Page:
The Flyers And The Decision To Hold On To Young Players

Shayne Gostisbehere was a player who really frustrated Flyers fans. There were times that he showed lots of offensive prowess and then he would go into extended slumps. There were times he looked like a shutdown defender and times he looked like a defensive liability. After being traded to the Coyotes, Gostisbehere had his best offensive season in years, posting 51 points and 14 goals while having a -23 on defense.

Gostisbehere is just the latest example of a young player the Flyers have given up on that had a rebound season. Was it time for him to move on? Was he not successful under Coach Vigneault? It is him or the system? Who knows?

The Flyers have had several players in their past that the team gave up on and had success. Vinny Prospal was 22 and had scored five goals when the team flipped him for Alexandre Daigle (this is in my top five worst Flyers trades!). Two years later, he scored 22 goals and would be a 6x 20+ goal scorer.

In parts of three years, Patrick Sharp scored 10 goals. He was traded to Chicago for a third round pick and Matt Ellison (who played a grand total of seven games in two years). Sharp would score 20+ goals in six of the next seven seasons, becoming an important cog in the Blackhawks dynasty. It’s interesting to think of how he could’ve paired with players like Scott Hartnell, Claude Giroux, Danny Briere, James van Riemsdyk, Jeff Carter, and Mike Richards.

However, the flip side of this argument is when to cut ties with a player. This past year, we saw the Flyers finally give up on Nolan Patrick and his constant injuries. But you expect a player that puts up good numbers as a rookie to keep improving.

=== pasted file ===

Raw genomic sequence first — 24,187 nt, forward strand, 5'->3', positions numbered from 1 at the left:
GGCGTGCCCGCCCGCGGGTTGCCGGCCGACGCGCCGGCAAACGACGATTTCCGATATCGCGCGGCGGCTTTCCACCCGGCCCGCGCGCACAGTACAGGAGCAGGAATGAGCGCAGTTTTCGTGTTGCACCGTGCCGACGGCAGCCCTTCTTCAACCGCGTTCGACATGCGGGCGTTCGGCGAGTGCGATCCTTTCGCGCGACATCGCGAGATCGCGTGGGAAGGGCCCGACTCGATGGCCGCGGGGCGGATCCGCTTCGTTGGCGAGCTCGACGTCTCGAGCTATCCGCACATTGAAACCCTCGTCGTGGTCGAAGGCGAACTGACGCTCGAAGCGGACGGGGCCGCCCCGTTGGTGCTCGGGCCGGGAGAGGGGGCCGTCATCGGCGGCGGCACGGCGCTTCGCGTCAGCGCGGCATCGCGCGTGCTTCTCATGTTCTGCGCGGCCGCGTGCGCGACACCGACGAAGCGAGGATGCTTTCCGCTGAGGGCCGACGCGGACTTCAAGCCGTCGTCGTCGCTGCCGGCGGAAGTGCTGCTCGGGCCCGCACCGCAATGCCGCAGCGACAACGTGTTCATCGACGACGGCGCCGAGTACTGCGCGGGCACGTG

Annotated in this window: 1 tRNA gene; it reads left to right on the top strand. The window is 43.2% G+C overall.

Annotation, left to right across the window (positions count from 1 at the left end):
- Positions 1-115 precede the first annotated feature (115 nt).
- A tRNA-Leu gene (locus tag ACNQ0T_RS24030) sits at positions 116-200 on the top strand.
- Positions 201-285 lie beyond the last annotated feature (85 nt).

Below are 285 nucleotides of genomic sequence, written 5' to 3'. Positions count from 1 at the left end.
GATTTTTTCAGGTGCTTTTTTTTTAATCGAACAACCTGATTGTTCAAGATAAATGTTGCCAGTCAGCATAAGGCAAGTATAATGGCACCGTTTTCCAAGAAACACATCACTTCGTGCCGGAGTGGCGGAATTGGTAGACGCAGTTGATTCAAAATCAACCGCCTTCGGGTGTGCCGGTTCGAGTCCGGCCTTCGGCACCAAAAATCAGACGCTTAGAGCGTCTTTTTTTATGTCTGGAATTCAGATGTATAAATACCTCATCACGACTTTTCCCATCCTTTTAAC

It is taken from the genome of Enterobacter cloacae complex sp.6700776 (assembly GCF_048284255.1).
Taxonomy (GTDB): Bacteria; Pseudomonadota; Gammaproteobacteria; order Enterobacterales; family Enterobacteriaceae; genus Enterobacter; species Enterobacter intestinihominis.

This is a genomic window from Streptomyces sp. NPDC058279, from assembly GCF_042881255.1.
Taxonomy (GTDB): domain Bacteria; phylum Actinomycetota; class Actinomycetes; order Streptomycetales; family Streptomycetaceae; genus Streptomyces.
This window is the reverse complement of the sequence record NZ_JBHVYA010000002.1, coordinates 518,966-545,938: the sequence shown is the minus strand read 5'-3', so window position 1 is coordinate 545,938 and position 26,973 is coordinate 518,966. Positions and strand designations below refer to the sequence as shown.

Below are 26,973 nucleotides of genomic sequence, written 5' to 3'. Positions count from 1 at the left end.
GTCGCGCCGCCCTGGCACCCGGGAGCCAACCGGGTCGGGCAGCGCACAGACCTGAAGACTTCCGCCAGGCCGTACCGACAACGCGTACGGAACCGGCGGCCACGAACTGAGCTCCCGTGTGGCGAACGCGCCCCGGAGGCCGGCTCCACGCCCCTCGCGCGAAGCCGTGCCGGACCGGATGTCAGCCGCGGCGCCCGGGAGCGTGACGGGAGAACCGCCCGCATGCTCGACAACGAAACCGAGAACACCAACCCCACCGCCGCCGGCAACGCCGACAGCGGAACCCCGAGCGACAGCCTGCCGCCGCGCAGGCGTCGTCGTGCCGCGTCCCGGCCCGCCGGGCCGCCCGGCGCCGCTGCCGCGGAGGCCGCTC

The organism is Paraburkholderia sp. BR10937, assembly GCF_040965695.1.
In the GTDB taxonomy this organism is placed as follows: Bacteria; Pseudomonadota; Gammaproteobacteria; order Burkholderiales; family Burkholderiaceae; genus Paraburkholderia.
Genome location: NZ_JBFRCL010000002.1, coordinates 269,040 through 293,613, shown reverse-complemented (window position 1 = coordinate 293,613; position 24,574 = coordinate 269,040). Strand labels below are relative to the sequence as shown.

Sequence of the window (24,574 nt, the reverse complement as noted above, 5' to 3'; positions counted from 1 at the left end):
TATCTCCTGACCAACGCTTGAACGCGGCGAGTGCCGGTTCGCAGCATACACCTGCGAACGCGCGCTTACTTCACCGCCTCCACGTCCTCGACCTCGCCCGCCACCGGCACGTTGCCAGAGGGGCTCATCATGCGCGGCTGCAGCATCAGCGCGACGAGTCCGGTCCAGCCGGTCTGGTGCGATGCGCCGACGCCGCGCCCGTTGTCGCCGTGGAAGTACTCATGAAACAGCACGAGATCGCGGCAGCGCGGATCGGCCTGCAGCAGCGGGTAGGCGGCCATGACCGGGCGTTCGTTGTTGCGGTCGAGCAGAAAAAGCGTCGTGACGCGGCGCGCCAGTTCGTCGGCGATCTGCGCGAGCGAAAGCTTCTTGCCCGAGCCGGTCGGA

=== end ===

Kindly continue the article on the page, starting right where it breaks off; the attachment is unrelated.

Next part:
Mikael Renberg is a great example; scoring 38 goals as a member of the vaunted Legion of Doom line.  Every year, his numbers just dropped just a little bit.

Matt Read led all rookies with 24 goals in 2011-12 and finished fourth in the Calder Trophy vote. But he never built on any of that. While he wasn’t a bad player, he never became the player he could’ve been…unless that is the problem.  Maybe some of these players aren’t as good as we think they are.

Oskar Lindblom had his career severely derailed by cancer. Sentiments aside, is he worth holding onto? He hasn’t put up the same numbers he did before his illness. Can he rebound or are his best days behind him? Do you hold onto him for sentimental/loyalty issues or is he hindering the development of someone else who can contribute at a stronger level?

The Flyers are in a weird state right now, as they are not rebuilding or retooling, but in a state of transition. A lot of this will depend on who their next coach will be. They have a lot of young players who have shown in the minors and juniors they can produce.

If you can get a great talent to build the “right now”, sometimes it can be worth it to give up a young prospect. But in the Prospal for Daigle trade, it can totally backfire. Sometimes a player needs a change of scenery (John LeClair anyone?). Sometimes they need a good linemate to blossom.

As the Flyers go into the offseason, they will have lots of question marks. They may have to make some difficult decisions regarding certain players. Sometimes, you can cut your losses (Patrick) and move on. Sometimes it blows up in your face. The Flyers need to be smart right now and not sacrifice their present or their future. The ball is in Chuck’s court…or rather the puck is on his ice. Let’s hope he is smart about it.